Kids on pause: Why young people in Taiwan prefer pets

Six years ago, Vulcan Ke took an unexpected trip to a pet shop in Taipei. Ke’s friend had proposed visiting the store, but it was Ke who became smitten by a tan and white corgi puppy.

Ke had never pictured himself as a dog owner but three months later, he found himself sneaking a chubby bundle – now named Butter – into his apartment after making a return trip to the pet shop.

Butter has become an important part of the 33-year-old’s life. He recently moved to a larger apartment, in part for his dog, in a more pet-friendly part of Taiwan’s capital. But while Butter remains a firm part of Ke’s future plans, his dreams for marriage and children are hazier.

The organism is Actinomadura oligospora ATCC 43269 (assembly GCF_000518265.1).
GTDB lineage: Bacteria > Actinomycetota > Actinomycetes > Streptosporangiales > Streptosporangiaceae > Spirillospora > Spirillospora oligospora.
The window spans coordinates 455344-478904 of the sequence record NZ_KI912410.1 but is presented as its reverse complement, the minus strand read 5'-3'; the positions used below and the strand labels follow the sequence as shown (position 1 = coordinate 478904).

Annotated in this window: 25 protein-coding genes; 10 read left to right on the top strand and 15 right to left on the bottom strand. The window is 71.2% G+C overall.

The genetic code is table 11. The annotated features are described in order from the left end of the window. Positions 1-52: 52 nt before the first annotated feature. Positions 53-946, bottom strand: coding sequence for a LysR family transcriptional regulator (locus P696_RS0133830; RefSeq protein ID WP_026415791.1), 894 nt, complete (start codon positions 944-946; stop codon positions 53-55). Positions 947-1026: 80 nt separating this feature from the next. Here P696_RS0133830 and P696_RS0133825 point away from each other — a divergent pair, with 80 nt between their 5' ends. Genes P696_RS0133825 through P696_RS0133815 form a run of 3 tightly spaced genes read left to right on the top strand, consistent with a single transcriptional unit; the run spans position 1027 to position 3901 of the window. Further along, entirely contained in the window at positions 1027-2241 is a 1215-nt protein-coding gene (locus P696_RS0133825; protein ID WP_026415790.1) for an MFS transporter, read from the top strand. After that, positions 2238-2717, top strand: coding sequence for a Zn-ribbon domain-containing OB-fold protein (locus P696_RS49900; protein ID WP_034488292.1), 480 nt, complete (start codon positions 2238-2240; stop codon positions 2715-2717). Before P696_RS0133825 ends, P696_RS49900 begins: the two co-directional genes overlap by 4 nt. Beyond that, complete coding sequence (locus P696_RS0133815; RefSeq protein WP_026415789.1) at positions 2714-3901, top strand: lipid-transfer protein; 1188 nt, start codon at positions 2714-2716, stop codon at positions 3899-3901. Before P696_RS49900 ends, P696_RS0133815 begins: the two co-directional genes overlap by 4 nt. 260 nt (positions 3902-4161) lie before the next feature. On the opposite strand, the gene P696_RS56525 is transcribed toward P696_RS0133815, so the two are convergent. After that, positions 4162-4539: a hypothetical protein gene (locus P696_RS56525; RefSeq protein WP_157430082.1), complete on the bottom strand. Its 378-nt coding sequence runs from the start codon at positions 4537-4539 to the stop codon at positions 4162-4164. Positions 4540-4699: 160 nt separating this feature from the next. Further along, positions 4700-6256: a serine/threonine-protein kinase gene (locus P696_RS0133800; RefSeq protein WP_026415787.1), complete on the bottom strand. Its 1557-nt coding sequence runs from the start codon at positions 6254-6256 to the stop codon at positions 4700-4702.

“I dream of having my own house and living with someone,” Ke said over tea at one of Taipei’s many pet cafes. “I love having my own dog, but I don’ t want a traditional family. I just don ‘t like it. I just don’t like traditional Chinese culture.”

Ke’s parents in rural Taiwan cannot understand it.

“My parents live in central Taiwan,” he said. “It’s a very remote area and very traditional. They don’t understand what I am thinking, but I am really lucky that they will not interfere with what I do.”

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